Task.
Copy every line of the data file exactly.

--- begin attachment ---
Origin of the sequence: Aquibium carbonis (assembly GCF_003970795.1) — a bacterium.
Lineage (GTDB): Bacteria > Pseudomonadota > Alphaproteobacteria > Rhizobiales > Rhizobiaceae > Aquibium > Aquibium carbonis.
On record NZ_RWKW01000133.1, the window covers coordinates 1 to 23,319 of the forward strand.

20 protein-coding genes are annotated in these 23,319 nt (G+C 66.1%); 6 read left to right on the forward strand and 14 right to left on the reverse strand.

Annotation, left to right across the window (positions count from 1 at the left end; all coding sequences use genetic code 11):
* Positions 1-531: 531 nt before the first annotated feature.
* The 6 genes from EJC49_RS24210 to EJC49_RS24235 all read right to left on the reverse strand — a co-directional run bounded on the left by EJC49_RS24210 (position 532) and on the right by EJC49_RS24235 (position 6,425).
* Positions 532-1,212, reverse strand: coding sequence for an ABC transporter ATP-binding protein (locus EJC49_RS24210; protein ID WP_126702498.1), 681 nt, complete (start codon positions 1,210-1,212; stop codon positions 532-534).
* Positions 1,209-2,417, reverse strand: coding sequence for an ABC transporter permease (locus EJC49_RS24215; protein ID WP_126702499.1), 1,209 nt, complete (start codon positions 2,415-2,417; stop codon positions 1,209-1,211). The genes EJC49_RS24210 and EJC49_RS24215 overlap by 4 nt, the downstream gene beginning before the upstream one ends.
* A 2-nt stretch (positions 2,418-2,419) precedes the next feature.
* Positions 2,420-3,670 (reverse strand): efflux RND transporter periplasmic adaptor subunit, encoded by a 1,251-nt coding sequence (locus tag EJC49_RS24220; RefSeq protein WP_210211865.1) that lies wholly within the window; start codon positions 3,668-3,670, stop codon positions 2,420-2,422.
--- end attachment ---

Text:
Origin of the sequence: Aquibium carbonis (assembly GCF_003970795.1) — a bacterium.
Lineage (GTDB): Bacteria > Pseudomonadota > Alphaproteobacteria > Rhizobiales > Rhizobiaceae > Aquibium > Aquibium carbonis.
On record NZ_RWKW01000133.1, the window covers coordinates 1 to 23,319 of the forward strand.

20 protein-coding genes are annotated in these 23,319 nt (G+C 66.1%); 6 read left to right on the forward strand and 14 right to left on the reverse strand.

Annotation, left to right across the window (positions count from 1 at the left end; all coding sequences use genetic code 11):
* Positions 1-531: 531 nt before the first annotated feature.
* The 6 genes from EJC49_RS24210 to EJC49_RS24235 all read right to left on the reverse strand — a co-directional run bounded on the left by EJC49_RS24210 (position 532) and on the right by EJC49_RS24235 (position 6,425).
* Positions 532-1,212, reverse strand: coding sequence for an ABC transporter ATP-binding protein (locus EJC49_RS24210; protein ID WP_126702498.1), 681 nt, complete (start codon positions 1,210-1,212; stop codon positions 532-534).
* Positions 1,209-2,417, reverse strand: coding sequence for an ABC transporter permease (locus EJC49_RS24215; protein ID WP_126702499.1), 1,209 nt, complete (start codon positions 2,415-2,417; stop codon positions 1,209-1,211). The genes EJC49_RS24210 and EJC49_RS24215 overlap by 4 nt, the downstream gene beginning before the upstream one ends.
* A 2-nt stretch (positions 2,418-2,419) precedes the next feature.
* Positions 2,420-3,670 (reverse strand): efflux RND transporter periplasmic adaptor subunit, encoded by a 1,251-nt coding sequence (locus tag EJC49_RS24220; RefSeq protein WP_210211865.1) that lies wholly within the window; start codon positions 3,668-3,670, stop codon positions 2,420-2,422.